Judge Calls Out Malibu Media For Its Attempt To Cut And Run When Faced With Challenge To Its Infringement Claims
from the so-many-trolling-jerks,-so-little-time dept
IP trolls are about 90% cardboard facade. They puff themselves up with blustery legal threats written on serious-looking legal letterhead, but it’s really no different than the defensive mechanisms of many creatures found on the lower end of the food chain. For most, the slightest of pushes back results in the whole charade collapsing.
There’s a great future in speculative invoicing, said no one ever in any seminal coming-of-age, post-college disillusionment film. Just look at Prenda Law, which resorted to fraudulent behavior when its aggressive, but incompetent, trolling failed to pay the bills. And yet, nothing stops the trolls from trolling. The occasional speed bump surfaces, but trolls dismiss these rather than meet the challenge head on. They’re in it for settlements, not wins… and certainly not precedent.
Unfortunately, too many will get away with the following tactic, as covered by indispensable thorn-in-trolls’-side, Sophisticated Jane Doe of Fight Copyright Trolls.
[T]he “main course” served on Monday was the order denying plaintiff’s motion to dismiss counterclaim in Malibu Media v John Doe (CAND 15-cv-04441, defense attorney: Joseph C. Edmondson). As I will explain shortly, this order essentially destroyed one of the two main foundations of the copyright trolling.
While answering Malibu’s complaint on 4/26/2016, the defendant counterclaimed with a single count of declaratory judgment of non-infringement (basically asking the judge to formally rule that the defendant was not an infringer).
Malibu moved to dismiss the counterclaim, arguing that such counterclaim mirrors defendant’s denial of liability found in the Answer. The defendant replied, cleverly pointing to Oracle v Google (a lawsuit handled by the same judge), where Google made a similar counterclaim.
While Judge Alsup agreed that there is certain duplicity between the denial as an essence of the counterclaim and the denial as a part of the Answer, he nonetheless denied the plaintiff’s motion, leaving the defendant’s counterclaim alive.
Why is this denial of Malibu’s motion to dismiss important? Because it undercuts its sole interest in litigation: easy money.
As I mentioned above, copyright trolling rests on two turtles: astronomically (and maybe unconstitutionally) high statutory fines, and the absence of downside for the troll as it can always cut and run, leaving the defendant with painful legal bills.
Judge Alsup just closed the second avenue, at least in his district. The case is now “locked,” and it is not in the plaintiff’s power to dismiss it unilaterally any longer.
It’s a cheap legal trick — one that even the US government isn’t above using to escape cases where it may be found liable for legal fees. When the pushback arrives, dump the case. Standard m.o. There’s very little margin in their normal shakedown work. That’s why they try to bundle up as many Does as possible in every filing. And that’s why they move to dismiss as soon as they encounter a little friction.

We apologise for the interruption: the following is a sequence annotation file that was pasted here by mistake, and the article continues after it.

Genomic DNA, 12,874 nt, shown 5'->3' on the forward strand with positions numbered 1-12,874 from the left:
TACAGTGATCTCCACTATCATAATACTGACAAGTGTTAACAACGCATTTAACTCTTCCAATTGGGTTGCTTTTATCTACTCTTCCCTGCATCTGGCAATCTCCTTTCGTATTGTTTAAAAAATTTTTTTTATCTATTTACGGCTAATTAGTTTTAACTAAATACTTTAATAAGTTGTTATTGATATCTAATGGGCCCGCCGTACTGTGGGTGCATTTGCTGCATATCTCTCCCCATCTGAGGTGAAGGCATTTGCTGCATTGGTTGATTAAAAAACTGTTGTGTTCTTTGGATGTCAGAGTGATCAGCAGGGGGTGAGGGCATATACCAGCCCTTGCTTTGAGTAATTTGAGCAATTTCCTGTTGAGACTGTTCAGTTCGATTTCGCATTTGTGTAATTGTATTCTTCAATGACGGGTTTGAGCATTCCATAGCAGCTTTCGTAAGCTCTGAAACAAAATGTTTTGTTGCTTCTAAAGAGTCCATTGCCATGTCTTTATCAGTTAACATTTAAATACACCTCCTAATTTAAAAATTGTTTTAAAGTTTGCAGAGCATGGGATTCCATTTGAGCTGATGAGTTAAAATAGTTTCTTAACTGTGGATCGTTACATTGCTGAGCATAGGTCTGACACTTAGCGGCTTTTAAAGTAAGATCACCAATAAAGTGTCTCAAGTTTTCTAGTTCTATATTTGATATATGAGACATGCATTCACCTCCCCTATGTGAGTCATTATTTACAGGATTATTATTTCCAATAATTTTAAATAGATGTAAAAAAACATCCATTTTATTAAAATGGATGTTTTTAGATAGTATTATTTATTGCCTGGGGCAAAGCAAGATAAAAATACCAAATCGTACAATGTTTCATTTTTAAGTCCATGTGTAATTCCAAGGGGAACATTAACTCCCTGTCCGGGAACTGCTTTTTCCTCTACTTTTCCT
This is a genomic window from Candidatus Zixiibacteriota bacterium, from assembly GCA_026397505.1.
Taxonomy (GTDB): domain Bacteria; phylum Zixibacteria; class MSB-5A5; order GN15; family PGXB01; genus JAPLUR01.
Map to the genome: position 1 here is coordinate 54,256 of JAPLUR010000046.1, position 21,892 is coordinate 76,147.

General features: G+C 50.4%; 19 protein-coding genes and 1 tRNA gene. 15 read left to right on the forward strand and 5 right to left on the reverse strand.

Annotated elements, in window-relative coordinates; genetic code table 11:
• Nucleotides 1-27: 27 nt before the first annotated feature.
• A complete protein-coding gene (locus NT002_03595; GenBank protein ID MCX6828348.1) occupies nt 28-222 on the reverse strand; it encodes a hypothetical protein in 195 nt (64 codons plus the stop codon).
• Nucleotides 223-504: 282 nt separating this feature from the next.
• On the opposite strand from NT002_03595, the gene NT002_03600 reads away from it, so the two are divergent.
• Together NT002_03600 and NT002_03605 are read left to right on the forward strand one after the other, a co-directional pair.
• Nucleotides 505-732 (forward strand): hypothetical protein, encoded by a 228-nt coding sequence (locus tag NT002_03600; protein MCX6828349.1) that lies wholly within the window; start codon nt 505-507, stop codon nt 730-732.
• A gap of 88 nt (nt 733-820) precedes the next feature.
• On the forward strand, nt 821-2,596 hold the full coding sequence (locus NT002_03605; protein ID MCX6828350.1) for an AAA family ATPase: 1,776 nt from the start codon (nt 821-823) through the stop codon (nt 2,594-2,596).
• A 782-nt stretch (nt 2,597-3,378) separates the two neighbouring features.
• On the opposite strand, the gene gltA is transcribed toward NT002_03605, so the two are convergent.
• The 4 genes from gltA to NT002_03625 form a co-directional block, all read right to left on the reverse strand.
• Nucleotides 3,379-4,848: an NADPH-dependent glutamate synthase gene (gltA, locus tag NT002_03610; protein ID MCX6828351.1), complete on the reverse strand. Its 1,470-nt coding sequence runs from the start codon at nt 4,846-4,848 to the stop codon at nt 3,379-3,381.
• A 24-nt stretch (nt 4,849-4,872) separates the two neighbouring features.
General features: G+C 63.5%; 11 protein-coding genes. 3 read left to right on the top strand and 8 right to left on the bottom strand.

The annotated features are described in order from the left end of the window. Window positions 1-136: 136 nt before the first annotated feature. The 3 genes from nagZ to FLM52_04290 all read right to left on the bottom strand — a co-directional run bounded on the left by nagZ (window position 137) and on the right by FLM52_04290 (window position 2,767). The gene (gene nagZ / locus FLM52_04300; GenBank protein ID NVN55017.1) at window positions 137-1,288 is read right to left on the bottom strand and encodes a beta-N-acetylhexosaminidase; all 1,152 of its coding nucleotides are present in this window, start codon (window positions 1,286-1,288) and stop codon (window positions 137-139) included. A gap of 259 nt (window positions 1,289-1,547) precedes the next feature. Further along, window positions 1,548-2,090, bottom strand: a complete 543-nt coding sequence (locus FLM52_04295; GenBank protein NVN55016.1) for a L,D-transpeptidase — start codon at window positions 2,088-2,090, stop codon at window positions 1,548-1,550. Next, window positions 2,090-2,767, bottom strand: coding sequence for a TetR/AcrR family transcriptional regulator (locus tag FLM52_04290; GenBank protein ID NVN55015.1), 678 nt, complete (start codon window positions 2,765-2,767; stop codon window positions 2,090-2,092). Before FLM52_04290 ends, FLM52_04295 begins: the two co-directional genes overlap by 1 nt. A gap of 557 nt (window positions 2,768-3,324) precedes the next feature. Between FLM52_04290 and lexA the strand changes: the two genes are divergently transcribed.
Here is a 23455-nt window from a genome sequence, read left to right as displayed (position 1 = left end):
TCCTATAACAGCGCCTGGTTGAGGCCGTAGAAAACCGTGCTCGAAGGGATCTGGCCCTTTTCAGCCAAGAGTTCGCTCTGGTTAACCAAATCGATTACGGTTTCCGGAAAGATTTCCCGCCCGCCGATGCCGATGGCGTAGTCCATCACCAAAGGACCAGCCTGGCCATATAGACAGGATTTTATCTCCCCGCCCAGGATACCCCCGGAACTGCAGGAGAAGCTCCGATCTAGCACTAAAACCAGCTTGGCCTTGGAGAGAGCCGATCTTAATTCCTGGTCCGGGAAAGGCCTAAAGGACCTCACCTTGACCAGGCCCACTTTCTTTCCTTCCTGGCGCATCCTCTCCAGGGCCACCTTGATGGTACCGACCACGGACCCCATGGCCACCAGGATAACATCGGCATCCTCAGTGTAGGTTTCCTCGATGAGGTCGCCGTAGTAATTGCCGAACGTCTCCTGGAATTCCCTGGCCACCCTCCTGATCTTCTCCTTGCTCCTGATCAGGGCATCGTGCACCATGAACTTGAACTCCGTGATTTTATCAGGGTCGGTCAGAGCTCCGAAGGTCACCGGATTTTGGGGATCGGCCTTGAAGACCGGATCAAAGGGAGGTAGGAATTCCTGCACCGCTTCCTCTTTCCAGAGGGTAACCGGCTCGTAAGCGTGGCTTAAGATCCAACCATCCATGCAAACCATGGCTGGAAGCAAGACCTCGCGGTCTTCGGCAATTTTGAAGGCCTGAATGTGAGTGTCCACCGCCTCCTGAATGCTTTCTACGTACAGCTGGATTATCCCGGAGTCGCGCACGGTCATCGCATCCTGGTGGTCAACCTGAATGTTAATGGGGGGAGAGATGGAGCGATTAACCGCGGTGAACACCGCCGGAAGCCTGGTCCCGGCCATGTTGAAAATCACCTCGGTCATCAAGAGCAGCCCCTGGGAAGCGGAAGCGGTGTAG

Malibu seeks this, knowing full well it has almost zero chance of “recovering” this amount — hoping that the scarily large numbers (fully supported by ridiculous IP laws) will intimidate the defendant into a settlement. From Judge Alsup’s denial [PDF]:
Malibu Media seeks statutory damages of at least $17,250 for defendant’s alleged infringement of twenty-three videos ($750 per work), with a potential for much greater liability if infringement is found to be willful or if the jury finds Malibu Media is entitled to damages on the higher end of the range provided by statute.
Malibu tried to pretend the counterclaim imposed an unfair burden on its trolling effort.
Malibu Media argues that permitting defendant’s counterclaim to proceed would require it to file an answer in which it would deny all the allegations and refer back to the complaint…. Malibu Media also contends the declaratory judgment counterclaim would confuse a jury.
And found no sympathy in Judge Alsup.
Not really, however, a jury would never need to know that the case involves an affirmative claim of infringement and a declaratory judgment counterclaim of non-infringement. The jury could render one verdict resolving both claims. Malibu Media will suffer no prejudice.
Alsup goes on to call Malibu’s motion what it is: a transparent attempt to dodge potential liability for legal fees.
Malibu Media’s motion seems more like a gimmick designed to allow it an easy exit if discovery reveals its claims are meritless.
This, as Alsup notes, tilts the system heavily toward the plaintiff, considering what a defendant might be facing if found to be culpable.
The damages exposure in this case, as with Malibu Media’s many other cases, is significant, so a defendant may feel pressure to settle even a meritless case. Coupled with the taboo nature of the subject matter, there remains potential for abuse.
Dismissing defendant’s counterclaim would eliminate one avenue for a fee award, and, as stated, maintaining the counterclaim would cause no prejudice to Malibu Media.
It will take a steady stream of opinions like these to stem the flow of IP trolls — and some sort of consistency between multiple jurisdictions — but every decision that calls trolls like Malibu out for their predatory behavior is a good one.